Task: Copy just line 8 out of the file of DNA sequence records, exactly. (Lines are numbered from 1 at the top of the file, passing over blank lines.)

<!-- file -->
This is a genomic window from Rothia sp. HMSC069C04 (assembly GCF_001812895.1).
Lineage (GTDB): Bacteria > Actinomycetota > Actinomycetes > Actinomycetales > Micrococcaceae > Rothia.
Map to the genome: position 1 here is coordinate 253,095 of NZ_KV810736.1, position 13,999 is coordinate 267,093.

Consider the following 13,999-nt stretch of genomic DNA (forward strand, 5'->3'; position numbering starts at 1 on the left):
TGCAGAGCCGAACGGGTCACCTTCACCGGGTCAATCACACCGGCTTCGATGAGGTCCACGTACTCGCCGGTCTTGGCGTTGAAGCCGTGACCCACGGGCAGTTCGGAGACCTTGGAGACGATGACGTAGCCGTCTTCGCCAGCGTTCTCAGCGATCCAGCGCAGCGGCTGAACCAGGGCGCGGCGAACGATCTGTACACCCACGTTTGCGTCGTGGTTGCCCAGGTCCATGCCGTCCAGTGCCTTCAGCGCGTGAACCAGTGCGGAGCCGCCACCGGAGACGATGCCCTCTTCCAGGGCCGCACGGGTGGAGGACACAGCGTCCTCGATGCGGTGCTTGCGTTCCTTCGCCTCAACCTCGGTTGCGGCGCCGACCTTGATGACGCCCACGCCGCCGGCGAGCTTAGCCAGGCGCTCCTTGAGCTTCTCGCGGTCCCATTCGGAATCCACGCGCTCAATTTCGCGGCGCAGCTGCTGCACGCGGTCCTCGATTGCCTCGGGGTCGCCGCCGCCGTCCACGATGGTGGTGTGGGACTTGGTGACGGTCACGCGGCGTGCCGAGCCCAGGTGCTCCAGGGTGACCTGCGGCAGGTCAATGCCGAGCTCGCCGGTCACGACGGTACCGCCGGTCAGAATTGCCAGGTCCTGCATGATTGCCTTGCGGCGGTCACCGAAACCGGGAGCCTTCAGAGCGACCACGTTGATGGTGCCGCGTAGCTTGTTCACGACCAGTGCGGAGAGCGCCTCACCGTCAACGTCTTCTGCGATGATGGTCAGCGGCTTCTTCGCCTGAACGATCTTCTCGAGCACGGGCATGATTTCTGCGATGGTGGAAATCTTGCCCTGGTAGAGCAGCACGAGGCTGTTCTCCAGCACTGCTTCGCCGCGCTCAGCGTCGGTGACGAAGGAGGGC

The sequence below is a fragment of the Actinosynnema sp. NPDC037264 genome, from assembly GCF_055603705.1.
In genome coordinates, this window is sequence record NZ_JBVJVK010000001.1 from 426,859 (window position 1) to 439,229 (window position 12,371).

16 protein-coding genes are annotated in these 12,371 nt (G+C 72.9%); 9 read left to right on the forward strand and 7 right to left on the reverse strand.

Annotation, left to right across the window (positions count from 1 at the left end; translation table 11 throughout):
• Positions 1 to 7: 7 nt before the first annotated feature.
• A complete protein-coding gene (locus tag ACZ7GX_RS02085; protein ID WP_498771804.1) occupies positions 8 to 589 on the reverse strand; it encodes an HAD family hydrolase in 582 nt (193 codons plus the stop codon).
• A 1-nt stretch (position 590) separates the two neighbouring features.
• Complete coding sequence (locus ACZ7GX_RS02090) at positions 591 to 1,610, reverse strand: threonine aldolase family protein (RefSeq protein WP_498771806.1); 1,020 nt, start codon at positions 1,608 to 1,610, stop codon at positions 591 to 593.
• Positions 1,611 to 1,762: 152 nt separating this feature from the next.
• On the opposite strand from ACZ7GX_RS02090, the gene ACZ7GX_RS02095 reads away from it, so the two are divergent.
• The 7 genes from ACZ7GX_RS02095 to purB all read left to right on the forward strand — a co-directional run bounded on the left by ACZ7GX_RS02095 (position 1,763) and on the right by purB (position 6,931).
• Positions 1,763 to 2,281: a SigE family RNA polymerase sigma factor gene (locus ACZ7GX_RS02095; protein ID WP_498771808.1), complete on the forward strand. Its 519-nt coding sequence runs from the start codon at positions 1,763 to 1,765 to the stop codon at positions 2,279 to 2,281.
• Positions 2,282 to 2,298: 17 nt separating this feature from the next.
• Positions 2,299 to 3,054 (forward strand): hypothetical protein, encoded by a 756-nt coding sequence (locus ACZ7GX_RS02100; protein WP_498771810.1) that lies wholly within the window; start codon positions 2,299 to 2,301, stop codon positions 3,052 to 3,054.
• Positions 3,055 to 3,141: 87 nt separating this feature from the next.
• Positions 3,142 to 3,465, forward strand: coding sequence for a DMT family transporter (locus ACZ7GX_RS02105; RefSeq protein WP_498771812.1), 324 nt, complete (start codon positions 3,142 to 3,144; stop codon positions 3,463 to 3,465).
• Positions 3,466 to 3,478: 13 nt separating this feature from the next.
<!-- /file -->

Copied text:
16 protein-coding genes are annotated in these 12,371 nt (G+C 72.9%); 9 read left to right on the forward strand and 7 right to left on the reverse strand.